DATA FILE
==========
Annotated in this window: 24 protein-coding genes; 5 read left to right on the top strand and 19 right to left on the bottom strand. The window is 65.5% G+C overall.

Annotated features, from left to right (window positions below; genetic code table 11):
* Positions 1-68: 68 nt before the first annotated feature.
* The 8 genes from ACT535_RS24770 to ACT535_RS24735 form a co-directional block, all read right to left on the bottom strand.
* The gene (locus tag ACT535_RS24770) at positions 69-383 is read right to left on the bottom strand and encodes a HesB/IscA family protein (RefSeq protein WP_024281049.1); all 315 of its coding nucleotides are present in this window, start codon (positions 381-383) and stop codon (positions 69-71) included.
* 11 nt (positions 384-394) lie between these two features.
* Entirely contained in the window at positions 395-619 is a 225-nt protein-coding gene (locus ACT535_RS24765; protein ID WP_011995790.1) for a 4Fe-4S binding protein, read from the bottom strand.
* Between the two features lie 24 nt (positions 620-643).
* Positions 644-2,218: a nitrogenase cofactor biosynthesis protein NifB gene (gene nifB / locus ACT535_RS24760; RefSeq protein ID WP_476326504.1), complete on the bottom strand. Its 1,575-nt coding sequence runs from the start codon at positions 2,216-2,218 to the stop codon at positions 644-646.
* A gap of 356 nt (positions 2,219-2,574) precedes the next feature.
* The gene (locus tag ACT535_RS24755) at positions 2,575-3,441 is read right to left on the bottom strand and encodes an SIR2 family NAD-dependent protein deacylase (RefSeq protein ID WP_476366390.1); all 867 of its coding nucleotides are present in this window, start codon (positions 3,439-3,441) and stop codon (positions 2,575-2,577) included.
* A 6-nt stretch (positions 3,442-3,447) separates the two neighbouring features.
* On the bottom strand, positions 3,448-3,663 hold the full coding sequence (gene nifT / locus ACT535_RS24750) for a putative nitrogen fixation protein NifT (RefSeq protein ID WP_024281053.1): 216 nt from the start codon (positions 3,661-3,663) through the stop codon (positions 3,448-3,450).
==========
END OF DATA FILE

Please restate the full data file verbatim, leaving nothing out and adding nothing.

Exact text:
Annotated in this window: 24 protein-coding genes; 5 read left to right on the top strand and 19 right to left on the bottom strand. The window is 65.5% G+C overall.

Annotated features, from left to right (window positions below; genetic code table 11):
* Positions 1-68: 68 nt before the first annotated feature.
* The 8 genes from ACT535_RS24770 to ACT535_RS24735 form a co-directional block, all read right to left on the bottom strand.
* The gene (locus tag ACT535_RS24770) at positions 69-383 is read right to left on the bottom strand and encodes a HesB/IscA family protein (RefSeq protein WP_024281049.1); all 315 of its coding nucleotides are present in this window, start codon (positions 381-383) and stop codon (positions 69-71) included.
* 11 nt (positions 384-394) lie between these two features.
* Entirely contained in the window at positions 395-619 is a 225-nt protein-coding gene (locus ACT535_RS24765; protein ID WP_011995790.1) for a 4Fe-4S binding protein, read from the bottom strand.
* Between the two features lie 24 nt (positions 620-643).
* Positions 644-2,218: a nitrogenase cofactor biosynthesis protein NifB gene (gene nifB / locus ACT535_RS24760; RefSeq protein ID WP_476326504.1), complete on the bottom strand. Its 1,575-nt coding sequence runs from the start codon at positions 2,216-2,218 to the stop codon at positions 644-646.
* A gap of 356 nt (positions 2,219-2,574) precedes the next feature.
* The gene (locus tag ACT535_RS24755) at positions 2,575-3,441 is read right to left on the bottom strand and encodes an SIR2 family NAD-dependent protein deacylase (RefSeq protein ID WP_476366390.1); all 867 of its coding nucleotides are present in this window, start codon (positions 3,439-3,441) and stop codon (positions 2,575-2,577) included.
* A 6-nt stretch (positions 3,442-3,447) separates the two neighbouring features.
* On the bottom strand, positions 3,448-3,663 hold the full coding sequence (gene nifT / locus ACT535_RS24750) for a putative nitrogen fixation protein NifT (RefSeq protein ID WP_024281053.1): 216 nt from the start codon (positions 3,661-3,663) through the stop codon (positions 3,448-3,450).